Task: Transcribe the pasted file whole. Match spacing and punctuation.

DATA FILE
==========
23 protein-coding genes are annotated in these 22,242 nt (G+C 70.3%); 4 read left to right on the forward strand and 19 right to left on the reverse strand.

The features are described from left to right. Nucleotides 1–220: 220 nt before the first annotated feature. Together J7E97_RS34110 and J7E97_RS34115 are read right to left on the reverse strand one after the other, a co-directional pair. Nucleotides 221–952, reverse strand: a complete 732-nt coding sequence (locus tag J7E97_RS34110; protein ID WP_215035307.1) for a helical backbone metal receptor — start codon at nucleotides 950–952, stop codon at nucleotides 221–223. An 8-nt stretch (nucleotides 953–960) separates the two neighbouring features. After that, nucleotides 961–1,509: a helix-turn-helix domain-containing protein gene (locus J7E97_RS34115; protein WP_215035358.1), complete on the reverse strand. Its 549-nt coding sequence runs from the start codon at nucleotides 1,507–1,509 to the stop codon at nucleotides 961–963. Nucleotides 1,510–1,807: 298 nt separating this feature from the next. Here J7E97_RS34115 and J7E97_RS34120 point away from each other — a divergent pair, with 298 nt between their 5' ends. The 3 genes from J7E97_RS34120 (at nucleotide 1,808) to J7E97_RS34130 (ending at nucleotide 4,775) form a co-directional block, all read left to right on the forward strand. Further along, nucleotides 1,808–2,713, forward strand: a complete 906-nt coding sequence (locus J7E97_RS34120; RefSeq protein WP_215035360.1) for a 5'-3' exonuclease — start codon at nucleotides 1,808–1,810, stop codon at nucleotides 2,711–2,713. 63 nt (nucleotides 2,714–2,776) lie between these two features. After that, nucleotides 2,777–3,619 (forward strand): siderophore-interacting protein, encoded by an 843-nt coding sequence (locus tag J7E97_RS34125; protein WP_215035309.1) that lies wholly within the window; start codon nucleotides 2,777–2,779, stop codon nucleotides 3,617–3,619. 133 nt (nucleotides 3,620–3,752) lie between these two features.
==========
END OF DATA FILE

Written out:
23 protein-coding genes are annotated in these 22,242 nt (G+C 70.3%); 4 read left to right on the forward strand and 19 right to left on the reverse strand.

The features are described from left to right. Nucleotides 1–220: 220 nt before the first annotated feature. Together J7E97_RS34110 and J7E97_RS34115 are read right to left on the reverse strand one after the other, a co-directional pair. Nucleotides 221–952, reverse strand: a complete 732-nt coding sequence (locus tag J7E97_RS34110; protein ID WP_215035307.1) for a helical backbone metal receptor — start codon at nucleotides 950–952, stop codon at nucleotides 221–223. An 8-nt stretch (nucleotides 953–960) separates the two neighbouring features. After that, nucleotides 961–1,509: a helix-turn-helix domain-containing protein gene (locus J7E97_RS34115; protein WP_215035358.1), complete on the reverse strand. Its 549-nt coding sequence runs from the start codon at nucleotides 1,507–1,509 to the stop codon at nucleotides 961–963. Nucleotides 1,510–1,807: 298 nt separating this feature from the next. Here J7E97_RS34115 and J7E97_RS34120 point away from each other — a divergent pair, with 298 nt between their 5' ends. The 3 genes from J7E97_RS34120 (at nucleotide 1,808) to J7E97_RS34130 (ending at nucleotide 4,775) form a co-directional block, all read left to right on the forward strand. Further along, nucleotides 1,808–2,713, forward strand: a complete 906-nt coding sequence (locus J7E97_RS34120; RefSeq protein WP_215035360.1) for a 5'-3' exonuclease — start codon at nucleotides 1,808–1,810, stop codon at nucleotides 2,711–2,713. 63 nt (nucleotides 2,714–2,776) lie between these two features. After that, nucleotides 2,777–3,619 (forward strand): siderophore-interacting protein, encoded by an 843-nt coding sequence (locus tag J7E97_RS34125; protein WP_215035309.1) that lies wholly within the window; start codon nucleotides 2,777–2,779, stop codon nucleotides 3,617–3,619. 133 nt (nucleotides 3,620–3,752) lie between these two features.